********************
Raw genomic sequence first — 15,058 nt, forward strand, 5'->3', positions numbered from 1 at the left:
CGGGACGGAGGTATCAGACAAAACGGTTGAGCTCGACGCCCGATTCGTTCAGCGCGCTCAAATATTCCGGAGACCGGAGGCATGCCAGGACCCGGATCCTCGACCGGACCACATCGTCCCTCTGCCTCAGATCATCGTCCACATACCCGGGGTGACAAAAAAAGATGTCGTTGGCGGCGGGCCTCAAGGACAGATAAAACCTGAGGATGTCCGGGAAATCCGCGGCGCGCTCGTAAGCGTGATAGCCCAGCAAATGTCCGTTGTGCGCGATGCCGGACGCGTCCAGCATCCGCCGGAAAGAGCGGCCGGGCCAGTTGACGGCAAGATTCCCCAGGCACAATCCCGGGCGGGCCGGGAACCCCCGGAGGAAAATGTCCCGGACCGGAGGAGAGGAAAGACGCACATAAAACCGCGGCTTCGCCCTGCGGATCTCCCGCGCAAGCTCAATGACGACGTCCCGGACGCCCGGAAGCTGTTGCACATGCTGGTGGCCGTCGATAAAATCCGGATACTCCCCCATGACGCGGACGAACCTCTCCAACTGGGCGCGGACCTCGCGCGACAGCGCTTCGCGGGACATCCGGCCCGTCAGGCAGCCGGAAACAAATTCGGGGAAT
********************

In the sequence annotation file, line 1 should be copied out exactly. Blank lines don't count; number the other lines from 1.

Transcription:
Raw genomic sequence first — 15,058 nt, forward strand, 5'->3', positions numbered from 1 at the left: